More than two decades into her groundbreaking music career, Jenny Lewis has become one of the leading voices of her generation. From Rilo Kiley, the Postal Service, Jenny and Johnny, and Nice as Fuck to her solo work, every iteration of her music has been a vital soundtrack in our tangled headphones and influenced independent artists who've come after her.
The critically acclaimed singer-songwriter is touring in support of her latest solo release, On the Line, and she'll play a show at Revolution Live in Fort Lauderdale on Tuesday, September 10. This is the first time Lewis has headlined a solo show in South Florida, so die-hards won't want to miss the experience. (You'll find this writer crying from Revolution's second-floor balcony.)
Though a solo sighting of Lewis is rare in South Florida, her legend looms large in the city's indie scene. It's hard to imagine growing up in suburbia without thinking of a time when Lewis wasn't in heavy rotation.
Palomino Blond's Carli Acosta remembers hearing Lewis first at a young age, when Acosta's parents played Rilo Kiley's "Portions for Foxes" on the Grey's Anatomy soundtrack. "That song is a masterpiece," Acosta says. "Really honest lyrics... The sweet synthesizers in it, that are kind of subtle, are just a really nice little accessory for the guitars, and that was maybe the first time I'd heard something like that." Acosta dove deep and discovered Rilo Kiley's debut full-length album, Take Offs and Landings, and its followup, The Execution of All Things, when she was in college — years after the albums were released.
Dubbed New Times' best band from Kendall, Palomino Blond describes its sound as "genre-bending," combining emo, doom, punk, shoegaze, and dream pop. The eclectic band draws inspiration from a range of influences, and when it comes to songwriting, Acosta says Lewis' genre blending has been a major influence.
"She does kind of the country-pop thing solo," Acosta says. "And I love that because even though the genre of country isn't a big thing for me, I love hearing a blend of different things going on in a song, and power chords or bluesy rhythms combined, or a little twang in the delivery of a song I think is so cute. That's definitely influenced my own songwriting."
South Florida's Mike Diaz, better known as Millionyoung, has been blending bright analog synths with layered guitars and vocals to create lush, tropical soundscapes for the better part of ten years. But the artist/producer says had it not been for Lewis' music, he probably wouldn't be making his own today.
He guesses he first heard her music in ninth grade but then laughs. "Trying to remember when exactly the first time was, it's kind of hard to think of because Jenny Lewis is one of those artists I've listened to for so long I can't even remember a time not listening to her," he says.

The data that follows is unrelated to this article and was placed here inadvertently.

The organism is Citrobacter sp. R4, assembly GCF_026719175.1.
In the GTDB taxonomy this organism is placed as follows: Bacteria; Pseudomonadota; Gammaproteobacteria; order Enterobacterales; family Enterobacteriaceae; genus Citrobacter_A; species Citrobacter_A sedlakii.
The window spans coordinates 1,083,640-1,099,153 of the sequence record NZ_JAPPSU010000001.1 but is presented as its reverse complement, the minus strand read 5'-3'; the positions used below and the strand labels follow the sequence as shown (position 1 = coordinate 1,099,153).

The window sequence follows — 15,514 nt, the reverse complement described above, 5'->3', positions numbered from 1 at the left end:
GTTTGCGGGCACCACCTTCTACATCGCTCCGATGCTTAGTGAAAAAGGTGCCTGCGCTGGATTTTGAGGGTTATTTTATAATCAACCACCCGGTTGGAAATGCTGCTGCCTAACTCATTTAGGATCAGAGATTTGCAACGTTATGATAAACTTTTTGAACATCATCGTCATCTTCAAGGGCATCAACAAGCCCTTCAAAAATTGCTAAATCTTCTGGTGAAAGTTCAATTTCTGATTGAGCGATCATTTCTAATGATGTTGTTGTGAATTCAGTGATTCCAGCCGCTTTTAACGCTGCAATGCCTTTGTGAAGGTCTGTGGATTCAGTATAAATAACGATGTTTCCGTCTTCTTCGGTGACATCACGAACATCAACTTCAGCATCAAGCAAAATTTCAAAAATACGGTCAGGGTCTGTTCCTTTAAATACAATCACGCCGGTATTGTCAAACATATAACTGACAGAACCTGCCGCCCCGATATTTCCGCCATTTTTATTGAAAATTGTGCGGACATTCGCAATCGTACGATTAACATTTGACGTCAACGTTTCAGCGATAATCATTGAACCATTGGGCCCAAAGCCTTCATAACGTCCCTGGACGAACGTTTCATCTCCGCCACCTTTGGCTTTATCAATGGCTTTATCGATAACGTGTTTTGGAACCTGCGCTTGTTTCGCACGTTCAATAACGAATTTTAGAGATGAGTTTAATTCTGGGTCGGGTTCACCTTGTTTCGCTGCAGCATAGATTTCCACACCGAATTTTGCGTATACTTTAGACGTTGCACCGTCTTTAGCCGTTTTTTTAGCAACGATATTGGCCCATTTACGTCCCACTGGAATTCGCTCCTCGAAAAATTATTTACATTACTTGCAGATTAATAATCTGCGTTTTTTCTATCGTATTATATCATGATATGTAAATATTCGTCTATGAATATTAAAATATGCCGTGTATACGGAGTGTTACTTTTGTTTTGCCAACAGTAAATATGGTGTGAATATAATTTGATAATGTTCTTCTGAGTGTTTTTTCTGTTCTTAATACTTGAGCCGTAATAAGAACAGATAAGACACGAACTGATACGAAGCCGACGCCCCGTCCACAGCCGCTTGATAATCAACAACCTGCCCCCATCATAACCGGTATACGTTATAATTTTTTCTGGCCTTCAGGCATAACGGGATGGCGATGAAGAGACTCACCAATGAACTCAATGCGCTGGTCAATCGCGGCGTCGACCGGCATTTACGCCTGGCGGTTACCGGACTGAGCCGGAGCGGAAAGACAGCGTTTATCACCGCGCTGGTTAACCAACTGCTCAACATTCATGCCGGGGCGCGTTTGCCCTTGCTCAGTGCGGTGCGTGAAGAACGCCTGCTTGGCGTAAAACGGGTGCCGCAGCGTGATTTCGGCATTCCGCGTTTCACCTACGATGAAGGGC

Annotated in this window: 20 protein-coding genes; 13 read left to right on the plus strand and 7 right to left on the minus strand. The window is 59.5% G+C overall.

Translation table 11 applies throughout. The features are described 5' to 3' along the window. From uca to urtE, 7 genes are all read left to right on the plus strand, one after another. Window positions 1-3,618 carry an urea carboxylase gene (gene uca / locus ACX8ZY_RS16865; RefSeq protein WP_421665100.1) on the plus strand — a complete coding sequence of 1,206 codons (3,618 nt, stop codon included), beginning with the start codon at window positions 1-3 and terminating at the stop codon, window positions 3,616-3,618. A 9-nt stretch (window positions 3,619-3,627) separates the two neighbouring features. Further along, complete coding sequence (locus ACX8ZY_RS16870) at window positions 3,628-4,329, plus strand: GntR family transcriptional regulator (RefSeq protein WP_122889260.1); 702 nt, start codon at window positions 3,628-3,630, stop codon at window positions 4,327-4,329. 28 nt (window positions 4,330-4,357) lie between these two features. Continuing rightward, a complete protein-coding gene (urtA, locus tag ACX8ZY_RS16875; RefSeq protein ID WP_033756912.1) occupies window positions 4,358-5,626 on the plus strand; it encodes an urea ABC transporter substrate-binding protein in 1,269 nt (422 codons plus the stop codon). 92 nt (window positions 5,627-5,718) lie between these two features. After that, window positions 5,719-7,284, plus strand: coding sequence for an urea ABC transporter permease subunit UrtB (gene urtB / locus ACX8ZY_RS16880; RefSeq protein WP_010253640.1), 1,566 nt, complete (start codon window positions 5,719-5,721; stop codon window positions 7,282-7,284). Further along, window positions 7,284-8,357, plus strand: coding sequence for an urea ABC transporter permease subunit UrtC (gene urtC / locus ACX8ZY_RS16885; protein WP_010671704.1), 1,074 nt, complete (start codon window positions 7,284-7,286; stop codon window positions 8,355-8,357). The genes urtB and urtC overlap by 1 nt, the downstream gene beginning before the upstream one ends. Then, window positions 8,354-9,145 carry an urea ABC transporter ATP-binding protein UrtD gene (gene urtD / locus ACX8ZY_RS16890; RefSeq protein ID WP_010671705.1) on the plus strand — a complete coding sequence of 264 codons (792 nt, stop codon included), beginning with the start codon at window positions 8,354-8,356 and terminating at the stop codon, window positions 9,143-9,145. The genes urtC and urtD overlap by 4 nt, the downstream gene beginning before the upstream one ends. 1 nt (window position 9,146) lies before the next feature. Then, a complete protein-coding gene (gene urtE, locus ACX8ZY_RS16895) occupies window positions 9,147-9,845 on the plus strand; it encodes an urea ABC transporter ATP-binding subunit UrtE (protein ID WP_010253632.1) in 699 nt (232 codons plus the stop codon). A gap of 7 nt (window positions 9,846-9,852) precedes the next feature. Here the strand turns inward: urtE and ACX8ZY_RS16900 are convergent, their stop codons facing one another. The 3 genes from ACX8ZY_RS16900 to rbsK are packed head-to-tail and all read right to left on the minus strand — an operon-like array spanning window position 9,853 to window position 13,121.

During his formative years, listening to Rilo Kiley and Death Cab for Cutie eventually led him to stumble upon the Postal Service, the supergroup composed of Ben Gibbard, Jimmy Tamborello, and Lewis. Being a fan of both bands allowed him to approach listening to electronic music in a new way.
"I kind of went into listening to the Postal Service with a different ear for electronic stuff than I would have listening to stuff that was on the radio, which was... more Tiësto-type things. 'Very trancey' is what I kind of always thought of electronic music being." Diaz says listening to the Postal Service allowed him to experiment with electronic music structures that aren't typical of dance tracks.
Diaz ventured into writing from that perspective and began composing electronic beats while layering guitars to create "happy/sad melodies," at which Lewis is exceptionally good, he says. "I really like how she writes melodically but not bubblegum. She does a good job of being very catchy but in clever ways. The melodies are built into the chords; it's layered a lot."
Unlike Acosta and Diaz, Haute Tension bassist Monica McGivern admits, "I kind of missed the whole Rilo Kiley arc as I was pretty caught up in the theatrics and chaos of East Coast indie-rock darlings like Of Montreal at the time." She says it wasn't until 2014 that she discovered Lewis while photographing the Ray LaMontagne and Jenny Lewis show at the Fillmore while on assignment for New Times.
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The following year, McGivern formed the band Mo'Booty (now known as Haute Tension). Lewis' influence crept in. "I was inspired by the confidence she exuded while singing and playing the piano and guitar," McGivern says. "I wouldn't ever reduce any woman to simply being a fashion icon, especially after such a successful career Lewis has maintained, but, hey, Miami is a fashionable city, and I feel like I need to mention the amazing rainbow suit she was wearing on that tour. Vogue even reported on it."
McGivern has taken a page from Lewis' book by adopting a wicked sense of style onstage. "David Bowie had Freddie Burretti, Nashville had Katy K, and New York has Amber Doyle outfitting the music industry's top stars. Fashion onstage is important, and I appreciate an entertainer that embodies that, like Jenny Lewis," McGivern says.
Although she's greatly inspired by the singer-songwriter's adventurous take on fashion, McGivern says Lewis' influence spans far beyond that realm. "From utilizing her commercial success to collaborating with artists like St. Vincent, Haim, and Mac DeMarco to raise money for charities like L.A.'s Downtown Women's Center and United Way, she appears to be a musician leveraging her success to create opportunity for others. Her audience at Revolution Live will see, as I did in 2014, she is much more than a fashion icon. She is a woman to be inspired by."
Jenny Lewis. With the Watson Twins. 7 p.m. Tuesday, September 10, at Revolution Live, 100 SW Third Ave., Fort Lauderdale; 954-449-1025; jointherevolution.net. Tickets cost $25.50 via ticketmaster.com.